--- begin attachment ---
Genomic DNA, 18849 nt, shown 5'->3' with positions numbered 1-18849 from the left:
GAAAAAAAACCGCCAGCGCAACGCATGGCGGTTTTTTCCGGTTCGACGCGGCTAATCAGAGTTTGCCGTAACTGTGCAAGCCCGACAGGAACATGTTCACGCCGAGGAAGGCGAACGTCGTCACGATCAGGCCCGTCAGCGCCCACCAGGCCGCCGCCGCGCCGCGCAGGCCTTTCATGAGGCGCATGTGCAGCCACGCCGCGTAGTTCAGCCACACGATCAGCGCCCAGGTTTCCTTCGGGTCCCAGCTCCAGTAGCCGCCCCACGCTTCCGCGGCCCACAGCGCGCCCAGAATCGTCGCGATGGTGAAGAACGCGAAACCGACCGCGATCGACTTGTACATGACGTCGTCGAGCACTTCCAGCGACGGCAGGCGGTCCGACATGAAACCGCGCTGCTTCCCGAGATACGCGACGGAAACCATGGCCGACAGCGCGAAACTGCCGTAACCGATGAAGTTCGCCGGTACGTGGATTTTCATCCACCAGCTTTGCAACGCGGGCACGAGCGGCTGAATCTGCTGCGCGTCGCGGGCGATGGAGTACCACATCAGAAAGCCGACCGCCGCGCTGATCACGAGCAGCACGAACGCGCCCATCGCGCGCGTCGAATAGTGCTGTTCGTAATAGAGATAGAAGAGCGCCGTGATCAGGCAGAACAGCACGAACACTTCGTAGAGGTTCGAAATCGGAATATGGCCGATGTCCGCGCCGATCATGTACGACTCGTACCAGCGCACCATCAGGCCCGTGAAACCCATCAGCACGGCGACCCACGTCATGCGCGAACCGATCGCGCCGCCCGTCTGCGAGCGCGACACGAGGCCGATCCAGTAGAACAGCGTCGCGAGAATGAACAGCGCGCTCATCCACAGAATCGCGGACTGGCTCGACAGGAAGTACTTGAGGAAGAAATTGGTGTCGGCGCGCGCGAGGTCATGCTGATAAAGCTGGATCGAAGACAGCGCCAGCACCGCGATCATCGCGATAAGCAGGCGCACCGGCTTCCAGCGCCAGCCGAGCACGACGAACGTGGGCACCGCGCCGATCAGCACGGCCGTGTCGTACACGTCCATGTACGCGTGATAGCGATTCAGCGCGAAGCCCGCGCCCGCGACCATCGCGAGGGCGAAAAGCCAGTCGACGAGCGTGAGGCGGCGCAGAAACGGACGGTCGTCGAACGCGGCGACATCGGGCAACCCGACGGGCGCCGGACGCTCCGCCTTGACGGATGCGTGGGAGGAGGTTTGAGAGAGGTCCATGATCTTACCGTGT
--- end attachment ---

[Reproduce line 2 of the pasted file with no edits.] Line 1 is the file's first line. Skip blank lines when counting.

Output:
GAAAAAAAACCGCCAGCGCAACGCATGGCGGTTTTTTCCGGTTCGACGCGGCTAATCAGAGTTTGCCGTAACTGTGCAAGCCCGACAGGAACATGTTCACGCCGAGGAAGGCGAACGTCGTCACGATCAGGCCCGTCAGCGCCCACCAGGCCGCCGCCGCGCCGCGCAGGCCTTTCATGAGGCGCATGTGCAGCCACGCCGCGTAGTTCAGCCACACGATCAGCGCCCAGGTTTCCTTCGGGTCCCAGCTCCAGTAGCCGCCCCACGCTTCCGCGGCCCACAGCGCGCCCAGAATCGTCGCGATGGTGAAGAACGCGAAACCGACCGCGATCGACTTGTACATGACGTCGTCGAGCACTTCCAGCGACGGCAGGCGGTCCGACATGAAACCGCGCTGCTTCCCGAGATACGCGACGGAAACCATGGCCGACAGCGCGAAACTGCCGTAACCGATGAAGTTCGCCGGTACGTGGATTTTCATCCACCAGCTTTGCAACGCGGGCACGAGCGGCTGAATCTGCTGCGCGTCGCGGGCGATGGAGTACCACATCAGAAAGCCGACCGCCGCGCTGATCACGAGCAGCACGAACGCGCCCATCGCGCGCGTCGAATAGTGCTGTTCGTAATAGAGATAGAAGAGCGCCGTGATCAGGCAGAACAGCACGAACACTTCGTAGAGGTTCGAAATCGGAATATGGCCGATGTCCGCGCCGATCATGTACGACTCGTACCAGCGCACCATCAGGCCCGTGAAACCCATCAGCACGGCGACCCACGTCATGCGCGAACCGATCGCGCCGCCCGTCTGCGAGCGCGACACGAGGCCGATCCAGTAGAACAGCGTCGCGAGAATGAACAGCGCGCTCATCCACAGAATCGCGGACTGGCTCGACAGGAAGTACTTGAGGAAGAAATTGGTGTCGGCGCGCGCGAGGTCATGCTGATAAAGCTGGATCGAAGACAGCGCCAGCACCGCGATCATCGCGATAAGCAGGCGCACCGGCTTCCAGCGCCAGCCGAGCACGACGAACGTGGGCACCGCGCCGATCAGCACGGCCGTGTCGTACACGTCCATGTACGCGTGATAGCGATTCAGCGCGAAGCCCGCGCCCGCGACCATCGCGAGGGCGAAAAGCCAGTCGACGAGCGTGAGGCGGCGCAGAAACGGACGGTCGTCGAACGCGGCGACATCGGGCAACCCGACGGGCGCCGGACGCTCCGCCTTGACGGATGCGTGGGAGGAGGTTTGAGAGAGGTCCATGATCTTACCGTGT